Gender, Work-Family Linkages, and Economic Success among Small Business Owners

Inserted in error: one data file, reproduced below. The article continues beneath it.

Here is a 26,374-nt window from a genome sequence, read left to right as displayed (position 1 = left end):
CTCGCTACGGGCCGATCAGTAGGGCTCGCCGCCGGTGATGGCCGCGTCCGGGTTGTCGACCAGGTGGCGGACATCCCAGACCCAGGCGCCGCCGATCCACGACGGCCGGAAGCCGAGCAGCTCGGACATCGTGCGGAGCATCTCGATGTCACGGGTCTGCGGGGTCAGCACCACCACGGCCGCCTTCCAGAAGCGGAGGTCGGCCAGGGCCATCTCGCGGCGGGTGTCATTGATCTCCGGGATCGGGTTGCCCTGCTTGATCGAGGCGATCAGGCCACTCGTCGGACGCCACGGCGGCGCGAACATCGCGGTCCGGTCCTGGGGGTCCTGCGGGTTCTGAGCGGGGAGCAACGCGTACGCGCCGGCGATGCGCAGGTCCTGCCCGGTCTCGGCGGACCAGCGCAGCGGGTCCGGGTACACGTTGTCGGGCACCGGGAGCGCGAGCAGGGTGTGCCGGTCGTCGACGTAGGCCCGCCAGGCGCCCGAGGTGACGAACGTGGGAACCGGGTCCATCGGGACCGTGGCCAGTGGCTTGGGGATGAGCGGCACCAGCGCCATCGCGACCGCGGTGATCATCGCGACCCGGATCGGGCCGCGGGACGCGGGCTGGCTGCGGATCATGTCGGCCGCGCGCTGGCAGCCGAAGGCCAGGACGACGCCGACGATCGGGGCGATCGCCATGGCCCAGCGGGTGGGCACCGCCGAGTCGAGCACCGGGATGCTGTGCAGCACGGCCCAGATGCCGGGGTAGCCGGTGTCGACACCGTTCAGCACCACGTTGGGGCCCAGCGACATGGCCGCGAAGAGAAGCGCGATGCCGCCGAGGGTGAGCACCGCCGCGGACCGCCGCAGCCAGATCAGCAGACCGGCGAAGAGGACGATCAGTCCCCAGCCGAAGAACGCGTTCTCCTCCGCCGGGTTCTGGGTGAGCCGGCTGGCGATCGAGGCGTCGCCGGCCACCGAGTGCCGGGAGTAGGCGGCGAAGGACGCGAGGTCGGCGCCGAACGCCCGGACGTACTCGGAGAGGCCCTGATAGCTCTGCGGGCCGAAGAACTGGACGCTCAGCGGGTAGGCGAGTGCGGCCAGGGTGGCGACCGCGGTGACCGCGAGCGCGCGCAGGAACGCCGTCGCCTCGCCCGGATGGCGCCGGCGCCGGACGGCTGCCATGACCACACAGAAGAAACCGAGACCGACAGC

This study investigates work-family connections and economic success among women and men small business owners. We use what we term gender similarity and gender difference models to frame this investigation. The first model emphasizes the similarities between women and men in the processes through which work outcomes are determined. In contrast, the gender difference model assumes deeply rooted institutional and individual bases of gender difference. Analyses of data from a 3-year panel survey of 99 women and 312 men owners show more support for the gender similarity than the gender difference model. There is considerable gender similarity in the processes through which business and individual characteristics affect personal earnings, although women owners are disadvantaged in some characteristics critical to business success. Family situation has a direct impact on these owners' business success and indirectly affects personal earnings. We uncover vestiges of traditional gender roles consistent with the gender difference model, but primarily in the context of marriage. Thus, children are experienced as an incentive to fulfill the good provider role not only among married men but also by single women. The event history analyses show that these effects persist over time.